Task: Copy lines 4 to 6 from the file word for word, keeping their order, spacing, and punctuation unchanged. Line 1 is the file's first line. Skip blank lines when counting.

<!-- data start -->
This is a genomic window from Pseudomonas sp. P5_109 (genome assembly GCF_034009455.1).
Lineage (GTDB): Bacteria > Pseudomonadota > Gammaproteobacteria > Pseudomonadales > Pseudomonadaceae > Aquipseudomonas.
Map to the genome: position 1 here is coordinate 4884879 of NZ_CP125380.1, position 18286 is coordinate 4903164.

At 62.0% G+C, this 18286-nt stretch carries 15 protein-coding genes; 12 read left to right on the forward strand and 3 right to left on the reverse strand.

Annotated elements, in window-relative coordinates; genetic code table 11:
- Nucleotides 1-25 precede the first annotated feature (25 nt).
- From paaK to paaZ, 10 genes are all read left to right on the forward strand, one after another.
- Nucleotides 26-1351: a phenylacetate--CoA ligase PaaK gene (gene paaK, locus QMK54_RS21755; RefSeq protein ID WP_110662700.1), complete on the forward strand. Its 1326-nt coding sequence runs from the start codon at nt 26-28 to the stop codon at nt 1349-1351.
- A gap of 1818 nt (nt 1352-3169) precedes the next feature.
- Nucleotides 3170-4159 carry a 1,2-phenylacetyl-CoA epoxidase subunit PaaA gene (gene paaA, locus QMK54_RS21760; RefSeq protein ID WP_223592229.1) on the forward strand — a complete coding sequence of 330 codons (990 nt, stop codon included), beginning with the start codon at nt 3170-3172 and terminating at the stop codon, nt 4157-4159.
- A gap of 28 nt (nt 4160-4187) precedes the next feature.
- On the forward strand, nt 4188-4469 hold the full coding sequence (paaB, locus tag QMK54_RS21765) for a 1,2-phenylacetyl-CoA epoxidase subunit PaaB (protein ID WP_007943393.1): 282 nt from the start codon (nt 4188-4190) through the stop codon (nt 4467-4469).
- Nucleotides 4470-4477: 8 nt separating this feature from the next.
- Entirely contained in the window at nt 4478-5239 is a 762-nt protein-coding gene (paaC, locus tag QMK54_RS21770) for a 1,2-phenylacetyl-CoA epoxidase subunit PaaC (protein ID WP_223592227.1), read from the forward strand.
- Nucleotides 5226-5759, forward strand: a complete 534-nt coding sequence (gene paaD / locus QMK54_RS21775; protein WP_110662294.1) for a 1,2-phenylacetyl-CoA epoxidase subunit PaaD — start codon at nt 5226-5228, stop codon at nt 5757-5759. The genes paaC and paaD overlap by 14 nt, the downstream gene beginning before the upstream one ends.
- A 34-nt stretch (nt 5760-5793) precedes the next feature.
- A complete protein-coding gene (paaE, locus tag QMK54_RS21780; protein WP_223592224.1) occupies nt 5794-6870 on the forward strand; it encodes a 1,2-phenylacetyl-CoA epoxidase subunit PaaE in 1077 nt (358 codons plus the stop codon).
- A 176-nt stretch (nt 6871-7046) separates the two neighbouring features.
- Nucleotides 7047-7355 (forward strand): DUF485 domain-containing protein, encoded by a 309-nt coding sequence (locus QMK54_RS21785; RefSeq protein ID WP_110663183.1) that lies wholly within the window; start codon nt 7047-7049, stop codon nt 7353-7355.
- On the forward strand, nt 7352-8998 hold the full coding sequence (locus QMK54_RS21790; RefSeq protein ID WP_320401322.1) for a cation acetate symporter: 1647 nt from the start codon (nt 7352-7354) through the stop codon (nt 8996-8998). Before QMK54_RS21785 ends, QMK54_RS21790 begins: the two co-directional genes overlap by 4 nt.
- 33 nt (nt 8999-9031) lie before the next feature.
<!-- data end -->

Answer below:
At 62.0% G+C, this 18286-nt stretch carries 15 protein-coding genes; 12 read left to right on the forward strand and 3 right to left on the reverse strand.

Annotated elements, in window-relative coordinates; genetic code table 11:
- Nucleotides 1-25 precede the first annotated feature (25 nt).